• POLS 220 International Organization and Law
  • SOCI 241 Health Illness and Society
  • SOCI 321 Sociology of Food
  • SOCI 267 Globalization

Independent Learning

This all-College independent learning requirement (eight semester hours) is usually met in the senior year in either the biology department through BIOL 350 Independent Laboratory Research, BIOL 355 Thesis or BIOL 370 Internship or in the chemistry department through CHEM 350 Independent Study in Chemistry.

Chemistry Track

First Year

  • BIOL 113 General Biology
  • CHEM 113 Principles of Chemistry or CHEM 111 Introductory Chemistry: Inorganic
  • CHEM 216 Qualitative Analysis
  • MATH 120 Calculus I
  • Math 121 Calculus II

Sophomore Year

  • MATH 118 Introductory Statistics
  • CHEM 224 Organic Chemistry I
  • PHYS 112 Fundamentals of Physics I
  • PHYS 113 Fundamentals of Physics II

Junior Year

  • BIOL 104 Introduction to Environmental Science or BIOL 245 Ecology
  • ENVI 201 Environmental Forum
  • CHEM 227 Energy and Global Warming or HON 308 Sustainability and Global Warming or CHEM 331 Thermodynamics

Senior Year

  • PHIL 139 Environmental Ethics (2 credits)
  • CHEM 390 Chemistry Seminar (1 credit)

Electives (8 credits) – choose two:

  • CHEM 225 Organic Chemistry II
  • CHEM 341 Advanced Analytical Chemistry
  • CHEM 242 Mechanistic Toxicology

Independent Learning

The independent learning requirement (eight semester hours) is usually met in the senior year in either the biology department through BIOL 350 Independent Laboratory Research, BIOL 355 Thesis or BIOL 370 Internship or in the chemistry department through CHEM 350 Independent Study in Chemistry.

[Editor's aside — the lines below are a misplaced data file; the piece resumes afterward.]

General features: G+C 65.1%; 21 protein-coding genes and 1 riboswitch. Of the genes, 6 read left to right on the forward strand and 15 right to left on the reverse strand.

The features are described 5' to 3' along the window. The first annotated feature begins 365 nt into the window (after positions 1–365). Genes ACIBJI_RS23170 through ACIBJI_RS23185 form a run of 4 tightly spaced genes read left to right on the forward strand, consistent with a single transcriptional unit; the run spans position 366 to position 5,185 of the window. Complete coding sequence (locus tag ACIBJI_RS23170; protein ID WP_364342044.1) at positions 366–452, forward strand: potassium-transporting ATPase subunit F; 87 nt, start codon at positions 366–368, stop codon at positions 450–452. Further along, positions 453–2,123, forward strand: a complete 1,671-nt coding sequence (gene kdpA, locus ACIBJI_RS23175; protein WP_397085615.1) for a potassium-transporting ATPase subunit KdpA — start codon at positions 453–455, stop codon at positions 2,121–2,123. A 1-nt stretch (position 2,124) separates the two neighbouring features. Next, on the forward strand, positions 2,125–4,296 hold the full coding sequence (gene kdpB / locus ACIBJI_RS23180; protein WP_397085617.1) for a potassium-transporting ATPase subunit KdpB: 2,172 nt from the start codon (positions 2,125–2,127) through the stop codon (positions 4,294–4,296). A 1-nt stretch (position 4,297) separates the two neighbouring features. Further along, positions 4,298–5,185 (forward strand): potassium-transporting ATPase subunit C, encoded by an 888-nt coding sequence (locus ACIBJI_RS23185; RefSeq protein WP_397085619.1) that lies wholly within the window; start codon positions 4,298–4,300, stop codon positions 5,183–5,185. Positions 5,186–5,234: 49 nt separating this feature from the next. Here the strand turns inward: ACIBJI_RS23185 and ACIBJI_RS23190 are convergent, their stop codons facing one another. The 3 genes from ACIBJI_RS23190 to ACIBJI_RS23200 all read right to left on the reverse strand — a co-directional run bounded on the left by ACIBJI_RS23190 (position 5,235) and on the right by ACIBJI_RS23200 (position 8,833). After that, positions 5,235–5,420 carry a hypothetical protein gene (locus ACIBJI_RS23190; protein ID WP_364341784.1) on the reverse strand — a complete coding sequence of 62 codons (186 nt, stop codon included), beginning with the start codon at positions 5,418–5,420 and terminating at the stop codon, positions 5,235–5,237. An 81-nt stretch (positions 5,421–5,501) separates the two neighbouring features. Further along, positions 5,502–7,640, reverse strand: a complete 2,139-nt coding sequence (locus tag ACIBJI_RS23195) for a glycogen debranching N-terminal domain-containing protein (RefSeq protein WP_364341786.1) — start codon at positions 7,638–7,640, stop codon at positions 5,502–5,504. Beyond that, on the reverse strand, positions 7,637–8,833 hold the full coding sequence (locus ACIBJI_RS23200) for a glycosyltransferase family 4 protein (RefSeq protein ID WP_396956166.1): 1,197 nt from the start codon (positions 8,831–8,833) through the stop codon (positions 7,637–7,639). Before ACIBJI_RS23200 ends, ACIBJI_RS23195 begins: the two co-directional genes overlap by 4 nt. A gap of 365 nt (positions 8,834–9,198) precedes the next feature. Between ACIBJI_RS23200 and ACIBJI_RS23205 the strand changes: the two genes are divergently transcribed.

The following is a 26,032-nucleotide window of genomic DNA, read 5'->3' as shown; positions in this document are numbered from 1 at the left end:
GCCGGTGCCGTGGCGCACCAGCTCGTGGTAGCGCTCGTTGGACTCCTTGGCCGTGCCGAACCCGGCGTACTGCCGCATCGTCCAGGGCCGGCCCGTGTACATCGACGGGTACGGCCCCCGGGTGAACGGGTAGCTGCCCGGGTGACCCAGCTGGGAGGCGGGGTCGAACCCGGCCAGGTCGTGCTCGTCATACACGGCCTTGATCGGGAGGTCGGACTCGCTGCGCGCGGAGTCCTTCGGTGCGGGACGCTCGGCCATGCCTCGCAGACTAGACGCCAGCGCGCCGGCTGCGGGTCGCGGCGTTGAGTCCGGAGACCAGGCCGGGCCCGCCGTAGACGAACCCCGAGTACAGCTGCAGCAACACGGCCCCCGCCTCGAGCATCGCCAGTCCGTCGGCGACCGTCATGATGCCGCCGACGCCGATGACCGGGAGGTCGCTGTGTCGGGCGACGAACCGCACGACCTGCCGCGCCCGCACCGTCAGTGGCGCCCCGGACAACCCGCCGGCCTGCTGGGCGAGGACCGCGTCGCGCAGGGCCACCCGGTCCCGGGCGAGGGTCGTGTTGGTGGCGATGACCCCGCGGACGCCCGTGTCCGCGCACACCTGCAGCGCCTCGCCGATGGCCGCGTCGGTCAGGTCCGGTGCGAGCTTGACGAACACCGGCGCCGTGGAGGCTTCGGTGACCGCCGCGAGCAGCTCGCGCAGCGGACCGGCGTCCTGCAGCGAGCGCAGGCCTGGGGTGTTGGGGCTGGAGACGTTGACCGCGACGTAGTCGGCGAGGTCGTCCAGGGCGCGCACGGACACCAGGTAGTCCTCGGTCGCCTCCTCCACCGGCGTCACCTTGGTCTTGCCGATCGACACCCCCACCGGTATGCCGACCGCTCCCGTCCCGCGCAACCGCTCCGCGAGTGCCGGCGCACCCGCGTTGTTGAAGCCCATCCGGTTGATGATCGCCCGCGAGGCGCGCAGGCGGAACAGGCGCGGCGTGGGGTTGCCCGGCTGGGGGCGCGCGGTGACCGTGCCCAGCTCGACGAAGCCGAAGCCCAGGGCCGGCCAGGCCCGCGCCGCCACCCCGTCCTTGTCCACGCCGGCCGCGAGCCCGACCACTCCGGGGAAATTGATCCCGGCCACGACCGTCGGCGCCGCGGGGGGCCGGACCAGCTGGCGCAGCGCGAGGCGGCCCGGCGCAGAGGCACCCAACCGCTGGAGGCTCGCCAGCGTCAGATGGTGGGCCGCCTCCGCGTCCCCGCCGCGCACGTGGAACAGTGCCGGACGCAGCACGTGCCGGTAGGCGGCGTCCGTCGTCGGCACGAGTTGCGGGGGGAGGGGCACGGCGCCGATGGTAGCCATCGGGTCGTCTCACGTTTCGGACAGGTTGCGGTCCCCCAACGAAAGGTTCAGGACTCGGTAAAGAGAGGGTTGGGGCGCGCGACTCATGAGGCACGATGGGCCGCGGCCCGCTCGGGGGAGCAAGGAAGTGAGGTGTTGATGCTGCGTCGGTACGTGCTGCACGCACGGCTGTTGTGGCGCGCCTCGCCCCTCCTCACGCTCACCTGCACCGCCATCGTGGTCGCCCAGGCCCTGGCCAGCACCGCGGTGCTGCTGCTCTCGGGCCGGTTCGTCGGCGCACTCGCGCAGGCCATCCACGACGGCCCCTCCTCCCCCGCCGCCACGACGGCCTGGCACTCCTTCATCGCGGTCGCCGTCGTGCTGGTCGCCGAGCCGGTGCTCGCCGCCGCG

Customize Your Program

You'll work with a faculty advisor to tailor your program to your interests and career goals. The Departments of Chemistry and Biology offer many closely-related programs — such as biochemistry, chemistry management and public health — and Simmons students have many opportunities to further customize with dual majors and complementary minors.

Internships and Research

Our students put theory into practice through on-site research, off-site research, and internships.

On-site research: Faculty members mentor students in our own laboratories. You'll work with faculty members whose research piques your interest.

Off-site research: Students also explore clinical, applied, or basic research at one of the many laboratories available in the Simmons neighborhood.

Internships: Supervised learning experiences provide opportunities for career exploration within a context of critical thinking. Boston is at the forefront of green innovation, and your internship will help you develop skills, build your resume, and establish contacts in the field.

Faculty
    Rich Gurney
    • Rich Gurney
    • Professor of Chemistry
    • Phone: 617-521-2729
    • Office: S441
    Michael Berger
    • Michael Berger
    • Professor, Chemistry & Physics
    • Phone: 617-521-2722
    • Office: S442
    Maria Abate
    • Maria Abate
    • Assistant Professor of Biology
    • Phone: 617-521-2657
    • Office: S258
    Anna Aguilera
    • Anna Aguilera
    • Assistant Professor of Biology
    • Phone: 617-521-2666
    • Office: S210
How to Apply

So you know that Simmons is a great place to be, you've learned about our programs, maybe even come for a visit...now you're ready to apply! Let's get started.

Samantha Pelletier

Our Students

Learn what it's like to be an environmental science major